But now, with the brace filling in for the actual arch, the pain is getting slightly better every day.  Today I notice that I can walk, still more heavily than I would like, but almost naturally!  I sleep much better, and don't have suppressed shrieks filling my inner ear. I can sit comfortably in my chair, no matter which chair it is, since I'm not aware, constantly, of the pain in my foot and leg. It's possible that I am going to be able to live out my life in some degree of normalcy, instead of as an agonized, mean-spirited and very fat lady!

I am going to have to get some new shoes, however.  And I can't just wear whatever shows up in my size at the Sally Army.  I need to buy some ankle boots.  The ones I am wearing are coming apart, since they were second-hand when I got them, and anyway, are a startling orange suede.  Not the best for my quiet, mostly dark clothing choices.

Tuesday, November 4, 2014

Morning Delight

Every morning when I begin my drive to work, I suppress a momentary frisson of excitement.  Because, come on, I'm just on my way to my place of employment, the spot where I labor, in order to be given money, with which to pay my bills.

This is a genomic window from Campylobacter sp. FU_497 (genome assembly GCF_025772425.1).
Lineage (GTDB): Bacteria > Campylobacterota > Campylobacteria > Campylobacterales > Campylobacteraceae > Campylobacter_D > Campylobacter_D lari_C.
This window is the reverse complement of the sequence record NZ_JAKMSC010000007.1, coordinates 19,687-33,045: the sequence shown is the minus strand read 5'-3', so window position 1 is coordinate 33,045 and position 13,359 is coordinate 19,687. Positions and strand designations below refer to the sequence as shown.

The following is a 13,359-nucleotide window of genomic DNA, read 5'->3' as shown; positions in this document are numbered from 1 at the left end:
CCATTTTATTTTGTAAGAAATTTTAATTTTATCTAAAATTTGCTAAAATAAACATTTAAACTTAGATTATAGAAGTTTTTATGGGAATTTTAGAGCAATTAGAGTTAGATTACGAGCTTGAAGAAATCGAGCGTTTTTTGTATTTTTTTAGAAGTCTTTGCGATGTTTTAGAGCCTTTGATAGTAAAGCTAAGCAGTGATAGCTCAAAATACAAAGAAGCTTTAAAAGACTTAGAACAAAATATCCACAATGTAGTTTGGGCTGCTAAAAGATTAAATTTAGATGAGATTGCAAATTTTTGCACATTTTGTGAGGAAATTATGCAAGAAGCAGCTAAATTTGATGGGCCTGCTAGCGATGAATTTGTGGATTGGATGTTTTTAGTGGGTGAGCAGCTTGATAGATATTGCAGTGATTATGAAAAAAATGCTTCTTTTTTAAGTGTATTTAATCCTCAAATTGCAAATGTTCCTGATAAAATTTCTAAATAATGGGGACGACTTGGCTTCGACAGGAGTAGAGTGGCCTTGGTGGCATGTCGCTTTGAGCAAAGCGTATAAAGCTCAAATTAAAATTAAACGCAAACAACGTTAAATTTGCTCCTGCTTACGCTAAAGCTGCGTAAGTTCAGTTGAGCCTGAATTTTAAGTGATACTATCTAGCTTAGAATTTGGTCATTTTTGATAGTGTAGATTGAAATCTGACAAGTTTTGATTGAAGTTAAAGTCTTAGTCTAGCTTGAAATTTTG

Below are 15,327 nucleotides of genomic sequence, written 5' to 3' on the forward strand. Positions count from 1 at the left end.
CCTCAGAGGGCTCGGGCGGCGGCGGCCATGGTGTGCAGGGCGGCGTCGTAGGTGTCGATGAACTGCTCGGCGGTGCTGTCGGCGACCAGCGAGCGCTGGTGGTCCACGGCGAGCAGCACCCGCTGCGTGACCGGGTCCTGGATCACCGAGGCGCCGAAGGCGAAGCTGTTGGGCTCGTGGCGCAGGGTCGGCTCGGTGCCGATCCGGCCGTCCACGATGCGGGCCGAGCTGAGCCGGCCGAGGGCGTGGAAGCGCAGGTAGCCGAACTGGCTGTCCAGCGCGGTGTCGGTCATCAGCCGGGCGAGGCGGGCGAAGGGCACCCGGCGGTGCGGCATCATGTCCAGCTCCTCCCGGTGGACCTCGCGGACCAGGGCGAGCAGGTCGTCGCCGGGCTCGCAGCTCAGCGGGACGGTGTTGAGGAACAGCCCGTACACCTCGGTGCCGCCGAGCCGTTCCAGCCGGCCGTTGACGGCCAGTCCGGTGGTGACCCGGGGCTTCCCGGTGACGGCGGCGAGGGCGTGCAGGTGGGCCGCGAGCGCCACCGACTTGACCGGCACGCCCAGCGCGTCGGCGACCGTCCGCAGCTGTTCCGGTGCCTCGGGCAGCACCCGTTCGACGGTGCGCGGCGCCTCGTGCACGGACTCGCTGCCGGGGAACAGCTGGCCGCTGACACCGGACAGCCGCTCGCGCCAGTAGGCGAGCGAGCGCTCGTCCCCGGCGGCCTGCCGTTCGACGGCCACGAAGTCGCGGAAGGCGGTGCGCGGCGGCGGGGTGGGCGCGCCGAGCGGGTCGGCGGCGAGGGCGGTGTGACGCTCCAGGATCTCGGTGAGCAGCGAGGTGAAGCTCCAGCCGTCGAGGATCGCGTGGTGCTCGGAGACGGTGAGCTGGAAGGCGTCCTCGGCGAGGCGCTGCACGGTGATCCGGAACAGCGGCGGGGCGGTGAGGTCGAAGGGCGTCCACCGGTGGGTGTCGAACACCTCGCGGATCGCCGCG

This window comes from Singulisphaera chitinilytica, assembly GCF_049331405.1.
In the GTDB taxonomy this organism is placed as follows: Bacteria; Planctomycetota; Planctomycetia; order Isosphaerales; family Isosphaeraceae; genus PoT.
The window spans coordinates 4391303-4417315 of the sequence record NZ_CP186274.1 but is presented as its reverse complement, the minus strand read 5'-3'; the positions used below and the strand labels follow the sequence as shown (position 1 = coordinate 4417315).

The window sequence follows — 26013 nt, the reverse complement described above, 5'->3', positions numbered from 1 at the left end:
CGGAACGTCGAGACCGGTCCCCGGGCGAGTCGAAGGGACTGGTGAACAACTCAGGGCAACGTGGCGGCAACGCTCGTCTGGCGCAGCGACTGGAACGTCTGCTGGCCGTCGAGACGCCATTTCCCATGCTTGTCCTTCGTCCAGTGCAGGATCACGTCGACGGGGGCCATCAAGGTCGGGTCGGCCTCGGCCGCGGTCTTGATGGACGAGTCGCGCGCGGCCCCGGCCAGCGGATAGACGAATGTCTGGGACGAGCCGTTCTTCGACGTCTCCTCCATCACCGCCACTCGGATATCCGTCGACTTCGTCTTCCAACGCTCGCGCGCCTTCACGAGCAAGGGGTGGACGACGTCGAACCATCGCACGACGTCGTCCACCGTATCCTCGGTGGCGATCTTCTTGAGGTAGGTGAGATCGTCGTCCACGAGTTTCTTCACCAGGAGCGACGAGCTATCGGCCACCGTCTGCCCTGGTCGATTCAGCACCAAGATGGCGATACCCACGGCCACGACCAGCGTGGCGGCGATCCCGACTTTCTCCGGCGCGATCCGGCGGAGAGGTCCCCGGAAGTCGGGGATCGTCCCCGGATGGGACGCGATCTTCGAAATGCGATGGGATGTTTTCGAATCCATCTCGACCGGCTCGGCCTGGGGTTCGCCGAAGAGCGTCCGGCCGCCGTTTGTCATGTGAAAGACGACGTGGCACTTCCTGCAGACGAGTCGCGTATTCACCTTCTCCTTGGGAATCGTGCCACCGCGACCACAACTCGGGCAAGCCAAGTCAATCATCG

But no -- because what I am actually looking forward to, is the drive itself, and the morning hours that I am alone in the office at the computer.

The drive, is going to be pleasant, non-scary, non-crowded, and beautiful.  Every morning, whatever the weather.  I go overland and avoid all congestion, love the flickering raindrops or bursts of wind, or dancing tree branches or swaying circle of leaves.  I have the power of an automobile under my hands, and can, by quick small movements, traverse the corners and hills with ease, and dryness and no effort.

And the morning hours, when I am in the office early, are a delight as well, since I have online access and talk to myself, as I am doing now, with my fingertips.  I can see what my friends and family and acquaintanceship are doing with their time, and comment on it, and I can look at pictures of things that make me feel stuff.  All very happy ways to spend one's time.

Wednesday, October 29, 2014

American Woman

So.  On the list of "Ten Best Countries for Women" this year, where do you think America falls?


Nope.  It's not even on the list